“Why my social worker is amazing”

19th November 2013

An 18-year-old from North London explains why her current social worker is “amazing”

I have an amazing social worker. Recently, she drove me to Wembley to hand out CVs to help me get a part-time job. She cares about me and what’s important in my life right now. Social workers have just been given mobiles, and it makes me feel good when I get a text from my social worker – even if it’s a short ‘are you ok?’ or ‘hope your exam goes well’. It must take less than 10 seconds to write but its little things like that that make you feel cared for and special.

It hasn’t always been this way, I have had so many social workers I can barely count, but it’s the good ones you remember.  Some simply didn’t have the time for me and thought that it was the carer’s job to look after and care for me. Carers seem to feel like social workers should be doing more and vice versa; this is all down to the lack of communication in the system.

If I could change one thing about social work it would be to cut down the layers in the system. There are so many it becomes almost like Chinese Whispers. Great social workers can’t always make decisions. They’re too often given the role of messenger, but the system is too slow to respond due to constant lack of communication.

My local authority provides money for me, meaning that I’ve been able to do things like go on school trips or have music lessons. However, I often missed out on these experiences that were available to most children because it took too long for social workers to get approval for the paperwork. Then there are other times when I feel like they just throw money at you to make up for less material things. This money could be spent on more social workers who can help you develop your potential. My social worker is fantastic – but she has 17 cases. Good social workers get given more cases, but then that limits the face-time you get with them, which is the most important part of their job.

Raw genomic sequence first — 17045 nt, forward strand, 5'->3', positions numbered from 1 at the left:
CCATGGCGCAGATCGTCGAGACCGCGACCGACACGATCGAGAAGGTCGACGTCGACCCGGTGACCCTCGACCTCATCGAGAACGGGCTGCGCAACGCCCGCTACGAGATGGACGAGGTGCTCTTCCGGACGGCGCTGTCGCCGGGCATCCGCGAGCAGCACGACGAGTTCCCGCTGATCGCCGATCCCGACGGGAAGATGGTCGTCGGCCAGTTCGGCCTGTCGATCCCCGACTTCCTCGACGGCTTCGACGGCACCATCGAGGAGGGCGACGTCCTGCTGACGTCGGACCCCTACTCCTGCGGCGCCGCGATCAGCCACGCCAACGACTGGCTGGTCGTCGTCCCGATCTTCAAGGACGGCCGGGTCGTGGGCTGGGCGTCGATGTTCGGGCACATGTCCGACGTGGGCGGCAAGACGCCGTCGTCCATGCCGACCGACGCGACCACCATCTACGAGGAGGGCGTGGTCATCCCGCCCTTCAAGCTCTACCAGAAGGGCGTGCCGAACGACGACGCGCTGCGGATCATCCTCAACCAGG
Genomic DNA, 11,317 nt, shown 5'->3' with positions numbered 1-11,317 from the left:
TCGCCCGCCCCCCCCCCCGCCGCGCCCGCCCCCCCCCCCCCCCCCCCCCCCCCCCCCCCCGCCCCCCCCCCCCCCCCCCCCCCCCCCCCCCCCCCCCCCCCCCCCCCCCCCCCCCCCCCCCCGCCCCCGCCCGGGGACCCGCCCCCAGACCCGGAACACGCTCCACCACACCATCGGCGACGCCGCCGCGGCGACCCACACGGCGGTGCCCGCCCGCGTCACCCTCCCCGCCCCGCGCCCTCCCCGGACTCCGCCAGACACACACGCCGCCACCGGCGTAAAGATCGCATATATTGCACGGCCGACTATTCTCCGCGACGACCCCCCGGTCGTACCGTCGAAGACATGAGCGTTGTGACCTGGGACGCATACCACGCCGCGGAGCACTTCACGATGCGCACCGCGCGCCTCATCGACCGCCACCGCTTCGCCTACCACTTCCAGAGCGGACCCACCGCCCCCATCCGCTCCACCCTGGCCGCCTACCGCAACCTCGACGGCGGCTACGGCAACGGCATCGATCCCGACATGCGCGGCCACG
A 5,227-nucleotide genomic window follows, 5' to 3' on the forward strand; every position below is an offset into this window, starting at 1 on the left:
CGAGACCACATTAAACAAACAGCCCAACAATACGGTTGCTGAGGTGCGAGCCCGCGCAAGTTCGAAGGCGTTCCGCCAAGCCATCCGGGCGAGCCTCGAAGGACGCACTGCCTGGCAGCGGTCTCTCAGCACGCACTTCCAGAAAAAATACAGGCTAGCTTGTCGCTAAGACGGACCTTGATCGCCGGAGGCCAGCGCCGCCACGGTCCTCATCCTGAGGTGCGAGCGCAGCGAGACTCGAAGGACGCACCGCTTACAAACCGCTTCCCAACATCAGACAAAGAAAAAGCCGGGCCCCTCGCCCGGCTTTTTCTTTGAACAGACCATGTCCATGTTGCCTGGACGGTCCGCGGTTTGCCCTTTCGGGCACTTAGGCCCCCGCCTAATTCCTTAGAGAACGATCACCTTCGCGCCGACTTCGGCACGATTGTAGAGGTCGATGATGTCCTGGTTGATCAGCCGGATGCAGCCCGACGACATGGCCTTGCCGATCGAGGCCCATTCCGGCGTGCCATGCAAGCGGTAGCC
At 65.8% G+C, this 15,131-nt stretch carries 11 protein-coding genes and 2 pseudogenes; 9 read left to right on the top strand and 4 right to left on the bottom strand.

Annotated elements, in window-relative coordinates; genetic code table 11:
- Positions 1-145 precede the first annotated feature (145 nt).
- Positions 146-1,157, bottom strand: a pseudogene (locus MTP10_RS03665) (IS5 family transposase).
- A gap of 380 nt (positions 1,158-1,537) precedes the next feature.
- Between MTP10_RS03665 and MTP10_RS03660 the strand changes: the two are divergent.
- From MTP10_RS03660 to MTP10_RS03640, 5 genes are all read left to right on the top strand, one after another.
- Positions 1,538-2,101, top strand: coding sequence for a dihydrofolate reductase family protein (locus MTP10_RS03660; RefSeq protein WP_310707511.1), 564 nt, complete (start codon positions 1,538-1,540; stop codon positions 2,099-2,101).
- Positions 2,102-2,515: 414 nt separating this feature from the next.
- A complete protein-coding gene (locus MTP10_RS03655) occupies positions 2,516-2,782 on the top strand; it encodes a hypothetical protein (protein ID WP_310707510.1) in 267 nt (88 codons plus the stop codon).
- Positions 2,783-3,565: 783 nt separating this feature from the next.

I am really hoping to go to university in the next couple of years. I want to have the chance to move away from London and explore different parts of the country. If I do move, I will be taking a big gamble. I will have to give up my flat – and then, if I do return to London after graduation, it would be really difficult for me to find housing again. The pressure to get a job immediately would be immense. All this on top of completing my A-Levels amounts to tough decisions. Saying that, the Looked After Children Education teams have been really helpful in organising me a Personal Education Plan and in supporting me to achieve my academic potential.

There are great social workers out there, like mine, but we need more of them. If something’s important to me, it should be important to my social worker. It’s not about knowing every little thing I’m up to, or always doing things for me – I don’t need her to do that – but knowing that she cares and that she can get things done; that’s what makes the difference.